JUDGMENT OF THE EUROPEAN UNION CIVIL SERVICE TRIBUNAL

(First Chamber)

17 October 2013

Case F‑59/12

BF

v

Court of Auditors of the European Union

(Civil service — Appointment — Recruitment of a director — Vacancy notice — Act adversely affecting an official — None — Inadmissibility)

Application:      under Article 270 TFEU, applicable to the EAEC Treaty pursuant to Article 106a thereof, in which BF, the applicant, essentially seeks annulment of vacancy notice ECA/2011/67 for the post of Director of Human Resources in the Secretariat-General of the Court of Auditors of the European Union, and compensation for the material and non-material harm suffered.

Held:      The action is dismissed. BF is to bear his own costs and is ordered to pay the costs incurred by the Court of Auditors of the European Union.

Summary

Actions brought by officials — Act adversely affecting an official — Definition — Vacancy notice not affecting the applicant’s legal position — Not included

(Staff Regulations, Art. 90)

Any measure the legal effects of which are binding on and capable of affecting the interests of the applicant directly and immediately, by bringing about a distinct change in his legal position, is an act adversely affecting an official which may be the subject of an action under Article 91 of the Staff Regulations.

In an action against a vacancy notice which opens a recruitment procedure for a second time and does not have the effect of excluding the applicant’s candidature, the effects which the applicant attributes to that vacancy notice — that it makes it impossible in practice for him to be appointed to the contested post pursuant to any judgment of the Civil Service Tribunal annulling decisions taken at the end of a first recruitment procedure to appoint a third person to the contested post and to reject his candidature — are, on the date when the vacancy notice is published, purely hypothetical and are therefore not such as to prove that the notice affects his interests directly and immediately.

At the end of the second recruitment procedure, the appointing authority is not necessarily obliged to fill the contested post. Also, there is no reason to think, on the date when the contested vacancy notice is published, that, if the second recruitment procedure is completed, the applicant will not be appointed to the contested post. As for the effects of the judgment to be issued in the case for annulment of the decisions taken at the end of the first recruitment procedure, those decisions are presumed to be legal, and the mere fact of having brought proceedings does not give the applicant any subjective right to be appointed to the contested post, or the right to paralyse any possible administrative initiative to fill that post. Moreover, if the Civil Service Tribunal were to annul the decisions taken at the end of the first recruitment procedure, it would then be for the institution concerned to take appropriate measures to comply with the judgment, and the applicant could challenge those measures in due course, if necessary.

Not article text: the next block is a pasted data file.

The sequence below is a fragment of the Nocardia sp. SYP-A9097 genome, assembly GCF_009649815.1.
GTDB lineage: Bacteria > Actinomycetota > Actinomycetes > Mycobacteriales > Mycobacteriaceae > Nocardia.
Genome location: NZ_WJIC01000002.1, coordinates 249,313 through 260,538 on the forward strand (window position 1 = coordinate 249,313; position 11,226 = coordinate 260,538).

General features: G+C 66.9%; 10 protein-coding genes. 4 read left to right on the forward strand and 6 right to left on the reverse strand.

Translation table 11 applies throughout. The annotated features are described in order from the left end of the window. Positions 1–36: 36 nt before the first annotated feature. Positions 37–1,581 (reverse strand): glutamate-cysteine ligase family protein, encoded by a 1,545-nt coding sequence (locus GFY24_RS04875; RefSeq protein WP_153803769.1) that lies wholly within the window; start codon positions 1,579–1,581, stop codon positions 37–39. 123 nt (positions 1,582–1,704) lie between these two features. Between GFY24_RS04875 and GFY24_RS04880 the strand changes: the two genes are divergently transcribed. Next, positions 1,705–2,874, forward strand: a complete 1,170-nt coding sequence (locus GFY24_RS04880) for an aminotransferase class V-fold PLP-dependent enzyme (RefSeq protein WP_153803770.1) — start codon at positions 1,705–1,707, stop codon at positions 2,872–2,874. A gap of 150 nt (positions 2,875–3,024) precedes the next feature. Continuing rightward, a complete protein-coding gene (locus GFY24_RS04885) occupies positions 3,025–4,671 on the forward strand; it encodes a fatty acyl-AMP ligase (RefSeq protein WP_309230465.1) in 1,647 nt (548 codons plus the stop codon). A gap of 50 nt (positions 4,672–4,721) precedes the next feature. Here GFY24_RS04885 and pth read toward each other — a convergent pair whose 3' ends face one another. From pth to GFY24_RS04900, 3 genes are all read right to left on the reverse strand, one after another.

Consequently, the contested vacancy notice and the second recruitment procedure do not, as such, produce any binding legal effects capable of affecting the interests of the applicant directly and immediately. The contested vacancy notice does not, therefore, adversely affect the applicant merely by its publication.

(see paras 20-26)

See:

11 May 1978, 25/77 De Roubaix v Commission, paras 7 and 8

18 May 2006, F‑13/05 Corvoisier and Others v ECB, para. 44; 9 July 2009, F‑91/07 Torijano Montero v Council, paras 24 and 27 and the case-law cited therein